Mistakes in your writing can cost you dearly. Recently I heard one of my clients say that when she gets a resume containing errors, it goes immediately in the “unacceptable” pile. Make sure your writing is correct by addressing the completeness of your sentences.
Run-on sentences contain two or more independent thoughts not separated by any punctuation.
Run-on (incorrect): The parts should be the same we can always have John check the serial numbers. (Two ideas, and no punctuation to separate them – easily fixable by adding a period after “same” and starting “we” with a capital letter.)
Fixing Run-on Sentences
RUN-ON: Edwin went home no one told the team leader that he was leaving.
Edwin went home. No one told the team leader that he was leaving.
Edwin went home; no one told the team leader that he was leaving.
Edwin went home, and no one told the team leader that he was leaving.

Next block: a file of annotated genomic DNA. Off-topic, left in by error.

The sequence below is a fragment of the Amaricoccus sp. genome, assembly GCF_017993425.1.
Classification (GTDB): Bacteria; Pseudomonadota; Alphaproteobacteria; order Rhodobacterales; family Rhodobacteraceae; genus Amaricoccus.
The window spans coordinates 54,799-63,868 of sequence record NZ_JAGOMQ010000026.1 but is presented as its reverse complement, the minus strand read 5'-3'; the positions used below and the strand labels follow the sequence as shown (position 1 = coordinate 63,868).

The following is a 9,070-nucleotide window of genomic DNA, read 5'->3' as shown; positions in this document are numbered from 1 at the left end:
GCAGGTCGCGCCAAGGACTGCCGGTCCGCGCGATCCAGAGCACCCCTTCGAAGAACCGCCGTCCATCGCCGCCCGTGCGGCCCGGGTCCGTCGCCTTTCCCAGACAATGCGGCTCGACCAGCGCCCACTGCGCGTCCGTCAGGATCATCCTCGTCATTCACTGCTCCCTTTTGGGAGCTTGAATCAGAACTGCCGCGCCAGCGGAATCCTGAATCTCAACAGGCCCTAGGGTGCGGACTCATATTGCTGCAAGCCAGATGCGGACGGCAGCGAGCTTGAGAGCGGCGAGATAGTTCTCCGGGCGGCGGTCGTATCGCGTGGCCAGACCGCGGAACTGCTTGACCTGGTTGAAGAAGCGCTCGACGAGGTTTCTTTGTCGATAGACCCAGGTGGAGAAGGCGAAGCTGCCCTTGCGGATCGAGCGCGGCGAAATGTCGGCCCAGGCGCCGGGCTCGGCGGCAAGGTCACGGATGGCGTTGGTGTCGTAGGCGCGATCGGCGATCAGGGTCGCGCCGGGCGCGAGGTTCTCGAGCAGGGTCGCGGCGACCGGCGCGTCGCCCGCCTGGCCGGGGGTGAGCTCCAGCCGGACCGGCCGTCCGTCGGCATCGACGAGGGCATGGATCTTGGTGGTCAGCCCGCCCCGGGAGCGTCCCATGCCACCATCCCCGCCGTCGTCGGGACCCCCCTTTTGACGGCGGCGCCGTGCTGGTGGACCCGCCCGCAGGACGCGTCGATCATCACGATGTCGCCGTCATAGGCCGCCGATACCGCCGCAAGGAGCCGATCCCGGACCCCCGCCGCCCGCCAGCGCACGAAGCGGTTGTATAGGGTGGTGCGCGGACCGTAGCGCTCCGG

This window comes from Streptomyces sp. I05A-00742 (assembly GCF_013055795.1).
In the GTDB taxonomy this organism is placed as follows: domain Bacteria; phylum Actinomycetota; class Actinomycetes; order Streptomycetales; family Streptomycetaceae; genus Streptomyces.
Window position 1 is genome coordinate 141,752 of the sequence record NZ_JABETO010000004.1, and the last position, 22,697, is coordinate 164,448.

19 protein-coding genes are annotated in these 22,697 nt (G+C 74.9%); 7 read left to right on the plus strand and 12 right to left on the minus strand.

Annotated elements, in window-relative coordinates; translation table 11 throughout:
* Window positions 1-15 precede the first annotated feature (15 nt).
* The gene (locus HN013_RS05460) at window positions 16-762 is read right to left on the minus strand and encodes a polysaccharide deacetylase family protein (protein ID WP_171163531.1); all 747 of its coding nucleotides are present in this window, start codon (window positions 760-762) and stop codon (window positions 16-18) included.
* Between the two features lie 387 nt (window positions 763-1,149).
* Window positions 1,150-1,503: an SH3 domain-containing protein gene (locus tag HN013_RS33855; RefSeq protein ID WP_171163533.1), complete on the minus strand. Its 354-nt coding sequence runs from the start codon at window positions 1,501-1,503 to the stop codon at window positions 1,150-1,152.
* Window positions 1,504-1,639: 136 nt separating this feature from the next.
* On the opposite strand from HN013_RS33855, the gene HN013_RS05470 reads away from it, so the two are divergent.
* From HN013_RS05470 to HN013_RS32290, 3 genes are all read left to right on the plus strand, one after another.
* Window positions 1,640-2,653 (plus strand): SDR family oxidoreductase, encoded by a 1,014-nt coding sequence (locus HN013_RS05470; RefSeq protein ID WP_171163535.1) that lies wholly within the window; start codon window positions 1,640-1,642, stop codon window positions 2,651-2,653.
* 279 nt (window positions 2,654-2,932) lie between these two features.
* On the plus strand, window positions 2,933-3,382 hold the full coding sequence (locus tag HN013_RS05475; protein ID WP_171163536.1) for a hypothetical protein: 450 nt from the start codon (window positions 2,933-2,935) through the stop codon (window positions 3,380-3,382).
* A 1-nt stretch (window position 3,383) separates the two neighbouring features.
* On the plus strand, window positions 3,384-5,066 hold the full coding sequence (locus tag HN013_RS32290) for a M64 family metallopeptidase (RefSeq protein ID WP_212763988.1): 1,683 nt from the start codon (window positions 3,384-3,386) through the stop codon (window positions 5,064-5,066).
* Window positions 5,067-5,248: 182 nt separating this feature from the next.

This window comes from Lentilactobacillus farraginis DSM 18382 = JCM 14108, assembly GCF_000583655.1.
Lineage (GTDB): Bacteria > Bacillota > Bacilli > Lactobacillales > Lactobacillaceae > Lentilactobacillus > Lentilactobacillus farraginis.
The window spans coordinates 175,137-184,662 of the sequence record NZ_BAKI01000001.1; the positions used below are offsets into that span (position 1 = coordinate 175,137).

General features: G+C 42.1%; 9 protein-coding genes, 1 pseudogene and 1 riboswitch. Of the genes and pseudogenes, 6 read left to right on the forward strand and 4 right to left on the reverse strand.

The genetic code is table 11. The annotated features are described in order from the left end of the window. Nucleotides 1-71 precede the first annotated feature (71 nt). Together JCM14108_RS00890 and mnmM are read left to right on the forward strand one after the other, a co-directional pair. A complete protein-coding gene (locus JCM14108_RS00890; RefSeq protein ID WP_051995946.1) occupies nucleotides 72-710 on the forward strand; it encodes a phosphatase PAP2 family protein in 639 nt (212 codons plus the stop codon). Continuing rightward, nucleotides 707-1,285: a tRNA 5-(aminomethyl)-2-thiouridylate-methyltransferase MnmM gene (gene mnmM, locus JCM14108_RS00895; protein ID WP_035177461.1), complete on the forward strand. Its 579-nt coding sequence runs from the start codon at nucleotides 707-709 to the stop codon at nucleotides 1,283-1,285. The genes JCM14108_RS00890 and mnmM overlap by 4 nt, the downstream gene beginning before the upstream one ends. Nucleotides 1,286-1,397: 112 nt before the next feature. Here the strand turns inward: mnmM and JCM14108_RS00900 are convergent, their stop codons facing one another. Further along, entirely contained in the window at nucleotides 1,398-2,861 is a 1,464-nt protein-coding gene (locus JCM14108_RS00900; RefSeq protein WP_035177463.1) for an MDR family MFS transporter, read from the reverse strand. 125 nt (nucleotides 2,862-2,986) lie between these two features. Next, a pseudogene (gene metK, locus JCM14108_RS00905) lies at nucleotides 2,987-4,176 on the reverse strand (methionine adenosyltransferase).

A sentence fragment is an incomplete sentence, usually lacking either a subject or a verb.
Fragment: The ringing telephone.
Complete: The ringing telephone startled the customer.
Fragment: Driving all night.
Complete: Jim and Loretta stayed awake, driving all night.
Complete sentences express complete thoughts.
The policies on the desk… (incomplete)
The policies are on the desk. (complete)
To avoid run-on sentences, be sure any one sentence you write is correct and complete, ask yourself, “Is it understandable out of context?” (If it is, then it’s probably complete.)
Because of increased sales. (incomplete)
Because of increased sales, we will hire more salespeople. (complete)
This information is from the Effective Business Writing class. If you’re looking for ways to improve your communication skills, register for one of our public classes. Click here for more information.
Subscribe to the IC weekly newsletter for tips and advice on your communication skills!
Effective communication is empowering. Get started on your path to being more clear, brief, and effective.Upcoming Classes